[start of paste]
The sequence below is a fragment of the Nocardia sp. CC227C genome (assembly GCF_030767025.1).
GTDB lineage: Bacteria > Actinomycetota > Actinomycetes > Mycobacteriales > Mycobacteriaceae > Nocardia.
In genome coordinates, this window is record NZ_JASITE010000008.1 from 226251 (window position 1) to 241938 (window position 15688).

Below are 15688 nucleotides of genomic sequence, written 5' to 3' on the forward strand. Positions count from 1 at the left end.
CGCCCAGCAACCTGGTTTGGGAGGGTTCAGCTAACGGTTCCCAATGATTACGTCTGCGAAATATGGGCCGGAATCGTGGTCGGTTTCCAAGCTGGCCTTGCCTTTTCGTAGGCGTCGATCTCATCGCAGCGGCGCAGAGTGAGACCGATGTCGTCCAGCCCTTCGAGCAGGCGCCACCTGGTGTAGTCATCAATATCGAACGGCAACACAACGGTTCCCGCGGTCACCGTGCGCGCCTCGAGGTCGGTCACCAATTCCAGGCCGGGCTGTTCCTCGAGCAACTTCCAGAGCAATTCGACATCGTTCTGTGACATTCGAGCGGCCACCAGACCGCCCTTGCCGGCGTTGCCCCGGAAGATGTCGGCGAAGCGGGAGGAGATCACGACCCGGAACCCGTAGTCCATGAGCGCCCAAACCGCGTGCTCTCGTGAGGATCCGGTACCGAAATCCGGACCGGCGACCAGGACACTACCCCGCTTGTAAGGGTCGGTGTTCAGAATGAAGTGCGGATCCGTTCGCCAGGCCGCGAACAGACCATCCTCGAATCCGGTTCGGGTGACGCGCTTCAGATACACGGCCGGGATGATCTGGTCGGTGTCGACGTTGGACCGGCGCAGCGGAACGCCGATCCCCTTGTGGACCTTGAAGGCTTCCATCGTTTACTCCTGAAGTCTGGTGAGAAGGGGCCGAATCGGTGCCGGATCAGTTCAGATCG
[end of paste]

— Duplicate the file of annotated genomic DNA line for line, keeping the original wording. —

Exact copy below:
The sequence below is a fragment of the Nocardia sp. CC227C genome (assembly GCF_030767025.1).
GTDB lineage: Bacteria > Actinomycetota > Actinomycetes > Mycobacteriales > Mycobacteriaceae > Nocardia.
In genome coordinates, this window is record NZ_JASITE010000008.1 from 226251 (window position 1) to 241938 (window position 15688).

Below are 15688 nucleotides of genomic sequence, written 5' to 3' on the forward strand. Positions count from 1 at the left end.
CGCCCAGCAACCTGGTTTGGGAGGGTTCAGCTAACGGTTCCCAATGATTACGTCTGCGAAATATGGGCCGGAATCGTGGTCGGTTTCCAAGCTGGCCTTGCCTTTTCGTAGGCGTCGATCTCATCGCAGCGGCGCAGAGTGAGACCGATGTCGTCCAGCCCTTCGAGCAGGCGCCACCTGGTGTAGTCATCAATATCGAACGGCAACACAACGGTTCCCGCGGTCACCGTGCGCGCCTCGAGGTCGGTCACCAATTCCAGGCCGGGCTGTTCCTCGAGCAACTTCCAGAGCAATTCGACATCGTTCTGTGACATTCGAGCGGCCACCAGACCGCCCTTGCCGGCGTTGCCCCGGAAGATGTCGGCGAAGCGGGAGGAGATCACGACCCGGAACCCGTAGTCCATGAGCGCCCAAACCGCGTGCTCTCGTGAGGATCCGGTACCGAAATCCGGACCGGCGACCAGGACACTACCCCGCTTGTAAGGGTCGGTGTTCAGAATGAAGTGCGGATCCGTTCGCCAGGCCGCGAACAGACCATCCTCGAATCCGGTTCGGGTGACGCGCTTCAGATACACGGCCGGGATGATCTGGTCGGTGTCGACGTTGGACCGGCGCAGCGGAACGCCGATCCCCTTGTGGACCTTGAAGGCTTCCATCGTTTACTCCTGAAGTCTGGTGAGAAGGGGCCGAATCGGTGCCGGATCAGTTCAGATCG